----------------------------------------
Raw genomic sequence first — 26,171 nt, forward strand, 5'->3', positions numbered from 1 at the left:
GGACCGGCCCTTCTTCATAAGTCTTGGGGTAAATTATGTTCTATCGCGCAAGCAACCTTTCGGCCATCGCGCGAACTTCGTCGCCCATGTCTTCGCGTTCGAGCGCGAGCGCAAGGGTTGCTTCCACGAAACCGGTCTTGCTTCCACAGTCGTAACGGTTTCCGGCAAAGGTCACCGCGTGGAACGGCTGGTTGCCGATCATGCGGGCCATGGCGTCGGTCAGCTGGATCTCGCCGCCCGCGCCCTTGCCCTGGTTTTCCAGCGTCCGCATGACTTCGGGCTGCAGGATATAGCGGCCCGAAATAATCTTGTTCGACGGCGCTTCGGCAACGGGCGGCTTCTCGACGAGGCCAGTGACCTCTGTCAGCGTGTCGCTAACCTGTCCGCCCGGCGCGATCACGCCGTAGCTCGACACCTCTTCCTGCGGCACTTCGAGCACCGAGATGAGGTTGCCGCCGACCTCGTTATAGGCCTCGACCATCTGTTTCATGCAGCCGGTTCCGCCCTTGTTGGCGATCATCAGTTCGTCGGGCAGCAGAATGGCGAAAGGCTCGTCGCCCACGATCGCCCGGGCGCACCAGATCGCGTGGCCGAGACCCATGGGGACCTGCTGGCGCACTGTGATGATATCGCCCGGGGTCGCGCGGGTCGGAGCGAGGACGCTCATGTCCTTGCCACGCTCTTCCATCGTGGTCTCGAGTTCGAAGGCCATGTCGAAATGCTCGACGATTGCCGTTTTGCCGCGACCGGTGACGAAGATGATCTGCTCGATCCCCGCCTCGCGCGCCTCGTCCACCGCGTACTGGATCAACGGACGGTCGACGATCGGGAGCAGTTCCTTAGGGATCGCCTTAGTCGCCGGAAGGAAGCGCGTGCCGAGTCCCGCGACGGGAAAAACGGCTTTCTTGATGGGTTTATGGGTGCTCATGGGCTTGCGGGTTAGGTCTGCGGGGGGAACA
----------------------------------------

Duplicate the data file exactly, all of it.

Raw genomic sequence first — 26,171 nt, forward strand, 5'->3', positions numbered from 1 at the left:
GGACCGGCCCTTCTTCATAAGTCTTGGGGTAAATTATGTTCTATCGCGCAAGCAACCTTTCGGCCATCGCGCGAACTTCGTCGCCCATGTCTTCGCGTTCGAGCGCGAGCGCAAGGGTTGCTTCCACGAAACCGGTCTTGCTTCCACAGTCGTAACGGTTTCCGGCAAAGGTCACCGCGTGGAACGGCTGGTTGCCGATCATGCGGGCCATGGCGTCGGTCAGCTGGATCTCGCCGCCCGCGCCCTTGCCCTGGTTTTCCAGCGTCCGCATGACTTCGGGCTGCAGGATATAGCGGCCCGAAATAATCTTGTTCGACGGCGCTTCGGCAACGGGCGGCTTCTCGACGAGGCCAGTGACCTCTGTCAGCGTGTCGCTAACCTGTCCGCCCGGCGCGATCACGCCGTAGCTCGACACCTCTTCCTGCGGCACTTCGAGCACCGAGATGAGGTTGCCGCCGACCTCGTTATAGGCCTCGACCATCTGTTTCATGCAGCCGGTTCCGCCCTTGTTGGCGATCATCAGTTCGTCGGGCAGCAGAATGGCGAAAGGCTCGTCGCCCACGATCGCCCGGGCGCACCAGATCGCGTGGCCGAGACCCATGGGGACCTGCTGGCGCACTGTGATGATATCGCCCGGGGTCGCGCGGGTCGGAGCGAGGACGCTCATGTCCTTGCCACGCTCTTCCATCGTGGTCTCGAGTTCGAAGGCCATGTCGAAATGCTCGACGATTGCCGTTTTGCCGCGACCGGTGACGAAGATGATCTGCTCGATCCCCGCCTCGCGCGCCTCGTCCACCGCGTACTGGATCAACGGACGGTCGACGATCGGGAGCAGTTCCTTAGGGATCGCCTTAGTCGCCGGAAGGAAGCGCGTGCCGAGTCCCGCGACGGGAAAAACGGCTTTCTTGATGGGTTTATGGGTGCTCATGGGCTTGCGGGTTAGGTCTGCGGGGGGAACA